JohnnyG Screenwriter

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    Sorry Brian, you're still off-base here. My guess is that you're getting confused between DVI and 1394 (Firewire).

    You can send the exact same signal down either component video or DVI connection. The DVI signal is digital, the component video signal is analog. That's really the only difference.

    The 'nice' thing about digital (as far as 'Hollywood' is concerned, of course) is that you can encrypt the data.
     
  11. Cees Alons

    Cees Alons Moderator
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    'S-VHS' and 'Component' aren't compressed at all. The real difference with DVI is: analogue versus digital. DVI is the latest development (since one or two years) in PC's and especially suited for LCD-monitors and the like because they can use a digital signal to their advantage.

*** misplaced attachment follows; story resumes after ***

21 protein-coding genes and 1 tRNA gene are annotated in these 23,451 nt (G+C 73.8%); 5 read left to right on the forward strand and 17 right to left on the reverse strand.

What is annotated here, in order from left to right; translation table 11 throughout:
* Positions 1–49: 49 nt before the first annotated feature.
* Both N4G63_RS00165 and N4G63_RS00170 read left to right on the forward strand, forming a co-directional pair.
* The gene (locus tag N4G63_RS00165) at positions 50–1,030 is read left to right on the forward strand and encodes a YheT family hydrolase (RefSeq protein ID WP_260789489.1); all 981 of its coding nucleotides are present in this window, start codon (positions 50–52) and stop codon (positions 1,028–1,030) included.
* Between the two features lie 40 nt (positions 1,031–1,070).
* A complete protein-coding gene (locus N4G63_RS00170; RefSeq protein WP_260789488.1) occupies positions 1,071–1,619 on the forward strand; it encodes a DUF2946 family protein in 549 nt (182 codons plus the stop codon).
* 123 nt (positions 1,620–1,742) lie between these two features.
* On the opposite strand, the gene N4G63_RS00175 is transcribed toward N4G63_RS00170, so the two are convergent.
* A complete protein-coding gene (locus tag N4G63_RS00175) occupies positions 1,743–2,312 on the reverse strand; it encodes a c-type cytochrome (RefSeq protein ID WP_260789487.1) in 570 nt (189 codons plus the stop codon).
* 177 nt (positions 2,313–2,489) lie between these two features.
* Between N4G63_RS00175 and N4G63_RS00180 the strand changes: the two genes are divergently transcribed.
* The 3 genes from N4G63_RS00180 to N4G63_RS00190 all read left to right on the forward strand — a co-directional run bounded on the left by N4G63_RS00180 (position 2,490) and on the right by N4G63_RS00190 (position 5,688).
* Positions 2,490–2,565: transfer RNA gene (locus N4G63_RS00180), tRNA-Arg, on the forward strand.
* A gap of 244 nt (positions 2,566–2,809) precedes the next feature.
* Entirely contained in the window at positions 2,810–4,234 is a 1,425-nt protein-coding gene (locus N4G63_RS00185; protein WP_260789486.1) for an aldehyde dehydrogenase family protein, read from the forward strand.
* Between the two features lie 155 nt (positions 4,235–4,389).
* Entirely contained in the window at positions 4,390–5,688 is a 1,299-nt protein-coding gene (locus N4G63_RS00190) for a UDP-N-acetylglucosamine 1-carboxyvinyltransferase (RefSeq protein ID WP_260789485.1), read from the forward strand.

If you have an analogue monitor and the original signal is digital (like on DVD) or if you have a digital monitor and the signal is analogue (like on VHS or standard TV transmissions), there's an extra conversion needed, which will always involve some loss.
    Worst case is a double conversion, like when the DVD-player converts its signal to analogue and a circuit of the monitor has to convert it back to digital.

    But with the current technological level the image is generally very good in all those cases.


    Cees
     
  12. Thomas&CJ

    Thomas&CJ Agent

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    What exactly is DVI?? and what do the letters stand for. Thanks.

    Tom j.
     
  13. Kristopher*S

    Kristopher*S Auditioning